Introduction and purpose Although transvenous embolization of indirect carotid cavernous fistulas (iCCFs) represents an effective treatment strategy, venous navigation related limitations can prevent access to the entire fistulous site, decreasing the probability of definitive occlusion. In such cases, more invasive access to the involved vein, such as open surgical exposure, direct puncture of the superior ophthalmic vein or direct access to the anterior portion of the cavernous sinus may be needed to achieve a definitive cure. We describe two cases in which a coaxial technique using a commercially available distal access catheter facilitated venous navigation from the common femoral vein, enabling definitive obliteration of the iCCF. Our purpose includes reporting of these cases, discussion of endovascular strategies and a review of the various venous routes of access to the cavernous sinus.
Materials and methods We reviewed all recent endovascular procedures performed at our institution to identify two cases of iCCF in which a coaxial access technique using a commercially available distal access catheter was used to facilitate treatment. The procedural notes, hospital charts and imaging studies were reviewed to identify potential novel procedural details or problems related to this technique. Additionally, we reviewed the current medical literature related to endovascular iCCF embolization in order to complement our summary review of the various venous approaches employed for iCCF treatment.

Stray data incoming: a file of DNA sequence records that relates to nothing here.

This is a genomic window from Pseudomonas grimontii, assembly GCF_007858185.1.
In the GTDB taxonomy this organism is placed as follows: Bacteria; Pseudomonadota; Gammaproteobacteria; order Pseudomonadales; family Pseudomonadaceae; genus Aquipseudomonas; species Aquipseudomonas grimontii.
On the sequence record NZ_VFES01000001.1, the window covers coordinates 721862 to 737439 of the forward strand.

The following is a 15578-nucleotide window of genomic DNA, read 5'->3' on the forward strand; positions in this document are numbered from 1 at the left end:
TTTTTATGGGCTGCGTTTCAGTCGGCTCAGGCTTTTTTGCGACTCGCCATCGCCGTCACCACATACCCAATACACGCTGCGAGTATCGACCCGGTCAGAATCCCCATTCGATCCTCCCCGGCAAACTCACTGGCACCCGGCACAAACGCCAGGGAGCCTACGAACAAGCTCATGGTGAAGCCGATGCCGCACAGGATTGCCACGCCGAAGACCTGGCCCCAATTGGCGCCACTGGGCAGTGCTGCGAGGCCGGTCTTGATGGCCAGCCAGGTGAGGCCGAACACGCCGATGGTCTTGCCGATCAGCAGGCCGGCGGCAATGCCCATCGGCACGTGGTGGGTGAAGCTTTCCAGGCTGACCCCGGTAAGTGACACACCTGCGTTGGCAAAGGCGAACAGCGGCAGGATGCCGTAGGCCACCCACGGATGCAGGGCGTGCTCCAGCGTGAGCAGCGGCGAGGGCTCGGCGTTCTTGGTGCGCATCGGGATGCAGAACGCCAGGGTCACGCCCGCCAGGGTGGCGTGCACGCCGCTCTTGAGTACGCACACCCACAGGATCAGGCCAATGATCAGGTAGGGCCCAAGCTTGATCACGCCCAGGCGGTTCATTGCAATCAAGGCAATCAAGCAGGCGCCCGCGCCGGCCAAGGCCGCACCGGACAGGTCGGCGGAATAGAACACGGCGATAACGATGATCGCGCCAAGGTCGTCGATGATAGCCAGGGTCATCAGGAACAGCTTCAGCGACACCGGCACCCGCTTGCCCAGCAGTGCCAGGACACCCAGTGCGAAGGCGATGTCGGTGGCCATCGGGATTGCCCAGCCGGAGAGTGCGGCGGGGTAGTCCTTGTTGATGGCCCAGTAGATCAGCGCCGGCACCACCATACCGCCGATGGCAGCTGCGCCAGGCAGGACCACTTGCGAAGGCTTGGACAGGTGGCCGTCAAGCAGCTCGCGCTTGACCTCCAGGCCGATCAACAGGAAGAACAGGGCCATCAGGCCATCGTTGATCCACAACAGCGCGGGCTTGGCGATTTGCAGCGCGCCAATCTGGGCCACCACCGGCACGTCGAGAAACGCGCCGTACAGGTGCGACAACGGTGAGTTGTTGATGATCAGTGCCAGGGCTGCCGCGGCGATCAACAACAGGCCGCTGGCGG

Results The coaxial technique using a distal access catheter to achieve fistula access from the common femoral vein facilitated complete iCCF obliteration in both of our cases, without any added periprocedural morbidity. The technique was straightforward, easily applied and greatly simplified transvenous embolization of the iCCF in both cases.
Conclusion The distal access catheter was introduced as an adjunct device for mechanical thrombectomy procedures using the Merci embolectomy system by providing microcatheter support during clot retrieval and improved stability in tortuous arterial anatomy. Similarly, successful endovascular treatment of iCCFs from a transvenous approach also requires navigation through tortuous venous anatomy and enhanced microcatheter stability in order to achieve successful embolization of the fistula. A distal access catheter was used in two patients with iCCFs treated via a transvenous endovascular approach which greatly facilitated complete obliteration of the fistula in both cases. The use of a distal access catheter in mechanical thrombectomy procedures is well documented, and given the ease of use and compatibility with the various guiding catheters and microcatheters currently available, the distal access catheter will likely have an increasing role in other intracranial neurointerventional procedures.
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Competing interests GP—Clinical proctoring for the following companies: ev3 Inc, Codman, Shurtleff Inc.
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